The ApoM/S1P-complex: its role in vascular inflammatory disease and interaction with S1P-receptors

University dissertation from Lund University, Faculty of Medicine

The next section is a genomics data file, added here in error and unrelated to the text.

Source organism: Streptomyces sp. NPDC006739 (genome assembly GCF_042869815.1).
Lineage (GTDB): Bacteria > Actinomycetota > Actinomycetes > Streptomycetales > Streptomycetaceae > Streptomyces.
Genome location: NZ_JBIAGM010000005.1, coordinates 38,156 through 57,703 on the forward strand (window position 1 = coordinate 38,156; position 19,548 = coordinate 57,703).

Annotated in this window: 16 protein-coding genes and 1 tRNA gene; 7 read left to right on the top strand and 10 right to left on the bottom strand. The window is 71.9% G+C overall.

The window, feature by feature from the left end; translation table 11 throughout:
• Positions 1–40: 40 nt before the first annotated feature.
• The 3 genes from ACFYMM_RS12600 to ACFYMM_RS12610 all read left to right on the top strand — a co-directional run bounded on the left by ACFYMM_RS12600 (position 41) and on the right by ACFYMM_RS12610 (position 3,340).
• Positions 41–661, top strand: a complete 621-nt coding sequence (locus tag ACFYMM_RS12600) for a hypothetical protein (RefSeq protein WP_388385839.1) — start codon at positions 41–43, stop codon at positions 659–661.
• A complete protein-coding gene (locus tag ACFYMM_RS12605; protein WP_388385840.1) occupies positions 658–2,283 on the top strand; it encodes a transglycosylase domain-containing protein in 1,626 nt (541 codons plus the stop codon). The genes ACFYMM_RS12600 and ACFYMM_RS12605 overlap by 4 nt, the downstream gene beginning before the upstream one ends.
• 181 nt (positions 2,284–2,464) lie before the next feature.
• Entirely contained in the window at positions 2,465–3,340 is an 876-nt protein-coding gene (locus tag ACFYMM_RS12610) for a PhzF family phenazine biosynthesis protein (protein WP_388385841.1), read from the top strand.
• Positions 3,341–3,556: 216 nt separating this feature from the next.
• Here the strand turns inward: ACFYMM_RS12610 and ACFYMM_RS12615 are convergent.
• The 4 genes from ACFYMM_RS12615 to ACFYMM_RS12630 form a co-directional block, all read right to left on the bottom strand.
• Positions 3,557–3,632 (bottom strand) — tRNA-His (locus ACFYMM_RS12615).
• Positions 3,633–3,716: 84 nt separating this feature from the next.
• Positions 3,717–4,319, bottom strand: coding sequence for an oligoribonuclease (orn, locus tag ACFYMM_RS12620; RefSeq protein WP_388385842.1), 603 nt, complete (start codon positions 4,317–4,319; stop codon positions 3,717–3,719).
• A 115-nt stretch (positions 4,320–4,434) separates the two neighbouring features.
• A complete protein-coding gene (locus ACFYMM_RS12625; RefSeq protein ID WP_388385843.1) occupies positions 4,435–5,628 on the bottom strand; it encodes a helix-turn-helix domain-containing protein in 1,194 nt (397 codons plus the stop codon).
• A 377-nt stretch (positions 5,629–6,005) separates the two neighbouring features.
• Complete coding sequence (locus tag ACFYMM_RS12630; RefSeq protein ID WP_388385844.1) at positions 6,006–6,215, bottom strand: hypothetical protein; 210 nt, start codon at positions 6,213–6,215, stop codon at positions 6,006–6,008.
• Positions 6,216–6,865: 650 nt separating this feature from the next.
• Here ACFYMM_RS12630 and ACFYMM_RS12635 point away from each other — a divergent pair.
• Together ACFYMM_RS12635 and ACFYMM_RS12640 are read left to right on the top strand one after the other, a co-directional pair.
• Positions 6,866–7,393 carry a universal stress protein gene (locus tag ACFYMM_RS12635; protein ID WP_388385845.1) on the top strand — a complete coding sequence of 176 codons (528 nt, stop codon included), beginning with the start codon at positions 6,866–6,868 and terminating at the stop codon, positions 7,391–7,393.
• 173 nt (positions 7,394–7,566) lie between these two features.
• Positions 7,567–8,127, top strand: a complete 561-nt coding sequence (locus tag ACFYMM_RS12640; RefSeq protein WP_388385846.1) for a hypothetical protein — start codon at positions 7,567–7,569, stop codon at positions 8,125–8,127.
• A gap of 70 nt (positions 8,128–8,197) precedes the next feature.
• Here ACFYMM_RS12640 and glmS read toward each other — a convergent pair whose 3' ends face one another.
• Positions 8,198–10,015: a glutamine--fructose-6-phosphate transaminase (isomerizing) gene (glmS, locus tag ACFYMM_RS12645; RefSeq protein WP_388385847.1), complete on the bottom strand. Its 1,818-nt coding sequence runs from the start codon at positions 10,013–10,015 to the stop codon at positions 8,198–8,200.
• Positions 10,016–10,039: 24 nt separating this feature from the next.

Abstract: HDL is believed to be protective against cardiovascular disease (CVD) via the reverse cholesterol transport and anti-inflammatory actions in the vessel. Apolipoprotein M (apoM) is an apolipoprotein mainly associated with HDL. Recently ApoM was proven tobe the main carrier of Sphingosine 1-phosphate (S1P) in circulation. SIP is a signaling phospholipid involved in the immune system, exerting most of its effects through signaling via 5-G-protein coupled receptors; SlPl-5. The aim of this thesis is to investigate the role of the apoM/SlP-complex in vascular inflammatory diseases such as atherosclerosis and sepsis. We also want to study the interaction between the apoM/SlP-complex and the SlP-receptors.We developed a liquid chromatography-tandem mass spectrometry method for SlP-quantification in plasma and cell extracts. We found that plasma levels of SIP and apoM were decreased in sepsis, levels reflecting the severity of the disease. The apoM/SlP-complex contributes to the anti-inflammatory effects exerted by HDL as shown in vitro by its inhibiting potential of pro-inflammatory adhesion molecules on the endothelial surface and by its increment of the endothelial barrier function. Plasma levels of apoM and SIP in type-l-diabetes (TlD)- patients (who have increased risk of developing CVD) were not altered compared to healthy controls. However, HDL-particles from TlD showed decreased anti-inflammatory effects which were not related to reduced presence of apoM and S1P. The apoM/S1P-complex could interact with all SlP-receptors as shown by internalization offluorescently labelled S1P-receptors overexpressed in HEK293-cells. Interestingly, extracellular levels of apoM and SIP could detemine which receptor was available at the cellular surface.ln conclusion, our data suggest apoM and SlP to have a role in acute and chronic inflammation. Future research could help us clarify how the apoM/SlP-complex signals through the different SlP-receptors in different inflammatory disorders and hence contribute in developing new therapies against diseases in the vasculature.

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